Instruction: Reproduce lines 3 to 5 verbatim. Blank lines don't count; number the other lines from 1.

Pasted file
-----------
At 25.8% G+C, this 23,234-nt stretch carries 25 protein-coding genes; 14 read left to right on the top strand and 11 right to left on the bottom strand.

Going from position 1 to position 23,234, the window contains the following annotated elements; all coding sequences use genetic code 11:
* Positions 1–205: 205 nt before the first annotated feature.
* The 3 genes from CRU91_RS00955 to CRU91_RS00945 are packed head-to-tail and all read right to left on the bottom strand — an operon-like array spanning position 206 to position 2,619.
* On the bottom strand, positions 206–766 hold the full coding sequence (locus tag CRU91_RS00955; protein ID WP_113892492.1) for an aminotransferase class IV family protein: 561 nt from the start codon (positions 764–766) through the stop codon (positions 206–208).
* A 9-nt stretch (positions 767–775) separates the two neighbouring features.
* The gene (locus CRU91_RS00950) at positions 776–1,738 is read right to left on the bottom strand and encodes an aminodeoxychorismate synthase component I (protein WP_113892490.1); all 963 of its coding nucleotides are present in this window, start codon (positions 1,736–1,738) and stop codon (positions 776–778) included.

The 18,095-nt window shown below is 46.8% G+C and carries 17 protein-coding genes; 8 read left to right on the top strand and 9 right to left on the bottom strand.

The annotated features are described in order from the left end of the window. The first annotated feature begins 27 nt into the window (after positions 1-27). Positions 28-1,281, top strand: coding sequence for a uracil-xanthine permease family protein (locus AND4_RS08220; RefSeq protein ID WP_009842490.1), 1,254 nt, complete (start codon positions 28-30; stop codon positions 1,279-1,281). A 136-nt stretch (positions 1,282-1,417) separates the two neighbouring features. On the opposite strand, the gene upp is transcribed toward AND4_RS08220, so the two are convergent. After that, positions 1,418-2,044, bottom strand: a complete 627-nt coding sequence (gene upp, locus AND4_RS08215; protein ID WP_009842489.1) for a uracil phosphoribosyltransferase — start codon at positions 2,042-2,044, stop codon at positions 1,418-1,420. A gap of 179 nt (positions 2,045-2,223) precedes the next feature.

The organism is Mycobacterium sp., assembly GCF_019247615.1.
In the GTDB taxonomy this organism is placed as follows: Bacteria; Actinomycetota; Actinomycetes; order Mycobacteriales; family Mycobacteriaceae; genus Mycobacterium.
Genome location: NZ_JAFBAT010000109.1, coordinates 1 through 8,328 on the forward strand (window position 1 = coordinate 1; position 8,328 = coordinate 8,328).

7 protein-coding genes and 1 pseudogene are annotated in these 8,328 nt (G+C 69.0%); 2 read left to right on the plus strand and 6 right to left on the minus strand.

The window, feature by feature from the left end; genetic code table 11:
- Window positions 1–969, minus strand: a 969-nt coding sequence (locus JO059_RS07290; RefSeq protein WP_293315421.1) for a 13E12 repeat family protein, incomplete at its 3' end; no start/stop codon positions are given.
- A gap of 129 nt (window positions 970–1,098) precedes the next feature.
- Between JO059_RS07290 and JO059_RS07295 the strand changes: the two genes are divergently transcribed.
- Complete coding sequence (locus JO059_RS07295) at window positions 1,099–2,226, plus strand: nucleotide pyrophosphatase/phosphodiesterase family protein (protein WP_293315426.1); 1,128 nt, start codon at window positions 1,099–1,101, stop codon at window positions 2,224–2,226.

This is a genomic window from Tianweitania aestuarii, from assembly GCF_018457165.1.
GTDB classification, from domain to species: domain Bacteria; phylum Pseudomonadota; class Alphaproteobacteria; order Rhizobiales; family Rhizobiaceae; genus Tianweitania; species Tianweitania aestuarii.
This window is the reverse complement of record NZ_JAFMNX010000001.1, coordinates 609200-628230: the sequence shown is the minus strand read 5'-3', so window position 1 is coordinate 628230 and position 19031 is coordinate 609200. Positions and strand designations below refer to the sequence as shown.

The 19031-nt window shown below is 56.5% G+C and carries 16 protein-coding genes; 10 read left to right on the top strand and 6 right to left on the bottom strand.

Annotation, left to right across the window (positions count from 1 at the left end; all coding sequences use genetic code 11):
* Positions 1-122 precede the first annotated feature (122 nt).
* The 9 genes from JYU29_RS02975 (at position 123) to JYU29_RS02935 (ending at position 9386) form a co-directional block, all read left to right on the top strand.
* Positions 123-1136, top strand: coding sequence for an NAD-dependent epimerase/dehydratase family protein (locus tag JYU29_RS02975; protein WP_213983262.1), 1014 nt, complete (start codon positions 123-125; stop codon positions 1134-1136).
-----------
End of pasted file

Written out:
* Positions 1–205: 205 nt before the first annotated feature.
* The 3 genes from CRU91_RS00955 to CRU91_RS00945 are packed head-to-tail and all read right to left on the bottom strand — an operon-like array spanning position 206 to position 2,619.
* On the bottom strand, positions 206–766 hold the full coding sequence (locus tag CRU91_RS00955; protein ID WP_113892492.1) for an aminotransferase class IV family protein: 561 nt from the start codon (positions 764–766) through the stop codon (positions 206–208).